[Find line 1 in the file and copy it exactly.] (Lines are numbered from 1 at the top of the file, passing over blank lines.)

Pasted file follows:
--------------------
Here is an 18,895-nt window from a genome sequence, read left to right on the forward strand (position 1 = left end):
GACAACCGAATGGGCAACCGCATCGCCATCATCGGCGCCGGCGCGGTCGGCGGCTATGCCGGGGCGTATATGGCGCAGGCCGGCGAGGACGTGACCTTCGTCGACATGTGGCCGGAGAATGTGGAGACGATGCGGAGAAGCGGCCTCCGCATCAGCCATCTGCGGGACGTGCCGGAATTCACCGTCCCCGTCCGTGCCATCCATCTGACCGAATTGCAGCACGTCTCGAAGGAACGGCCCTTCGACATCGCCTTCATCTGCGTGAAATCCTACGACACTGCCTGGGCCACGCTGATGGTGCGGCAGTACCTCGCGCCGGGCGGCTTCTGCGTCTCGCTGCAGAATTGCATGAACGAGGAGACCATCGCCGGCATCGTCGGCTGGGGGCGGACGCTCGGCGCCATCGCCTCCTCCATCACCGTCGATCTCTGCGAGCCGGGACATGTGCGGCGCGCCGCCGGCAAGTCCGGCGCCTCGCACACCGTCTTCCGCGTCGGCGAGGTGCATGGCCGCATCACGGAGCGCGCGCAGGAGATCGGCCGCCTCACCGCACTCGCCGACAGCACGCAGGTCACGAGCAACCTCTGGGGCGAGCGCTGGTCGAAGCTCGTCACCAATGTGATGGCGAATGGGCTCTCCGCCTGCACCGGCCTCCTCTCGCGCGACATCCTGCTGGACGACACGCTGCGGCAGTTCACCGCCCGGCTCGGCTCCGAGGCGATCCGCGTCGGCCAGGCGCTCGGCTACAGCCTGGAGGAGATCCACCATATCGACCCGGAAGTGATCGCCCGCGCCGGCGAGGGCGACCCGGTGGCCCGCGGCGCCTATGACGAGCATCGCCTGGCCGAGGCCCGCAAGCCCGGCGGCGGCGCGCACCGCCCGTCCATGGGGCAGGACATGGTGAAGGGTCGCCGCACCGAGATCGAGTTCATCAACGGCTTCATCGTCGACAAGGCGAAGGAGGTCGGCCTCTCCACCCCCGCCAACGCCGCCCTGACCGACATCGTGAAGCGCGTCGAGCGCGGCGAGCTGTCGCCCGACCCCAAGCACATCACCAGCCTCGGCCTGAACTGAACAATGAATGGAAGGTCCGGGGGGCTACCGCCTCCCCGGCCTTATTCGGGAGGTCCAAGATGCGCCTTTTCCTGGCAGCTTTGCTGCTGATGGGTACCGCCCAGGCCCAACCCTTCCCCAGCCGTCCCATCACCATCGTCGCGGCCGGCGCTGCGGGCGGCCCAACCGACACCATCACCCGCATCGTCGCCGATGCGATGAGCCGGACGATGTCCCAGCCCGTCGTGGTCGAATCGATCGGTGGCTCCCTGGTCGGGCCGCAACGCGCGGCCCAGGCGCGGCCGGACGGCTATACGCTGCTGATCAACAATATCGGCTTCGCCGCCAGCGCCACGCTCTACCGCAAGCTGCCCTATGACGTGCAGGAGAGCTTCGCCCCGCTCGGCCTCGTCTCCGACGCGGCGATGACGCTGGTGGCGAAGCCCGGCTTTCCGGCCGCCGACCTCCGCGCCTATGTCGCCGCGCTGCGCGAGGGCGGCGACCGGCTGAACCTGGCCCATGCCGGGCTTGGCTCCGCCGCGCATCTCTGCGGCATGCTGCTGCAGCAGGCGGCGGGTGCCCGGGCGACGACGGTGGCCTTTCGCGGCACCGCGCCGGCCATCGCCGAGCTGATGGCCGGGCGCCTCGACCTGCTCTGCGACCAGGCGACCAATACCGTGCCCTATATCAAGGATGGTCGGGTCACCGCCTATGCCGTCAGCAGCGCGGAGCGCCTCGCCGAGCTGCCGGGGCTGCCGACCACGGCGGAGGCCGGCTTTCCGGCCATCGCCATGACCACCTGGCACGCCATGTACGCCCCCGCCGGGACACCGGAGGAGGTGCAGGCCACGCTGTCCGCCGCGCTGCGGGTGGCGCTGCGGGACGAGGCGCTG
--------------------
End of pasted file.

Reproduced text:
Here is an 18,895-nt window from a genome sequence, read left to right on the forward strand (position 1 = left end):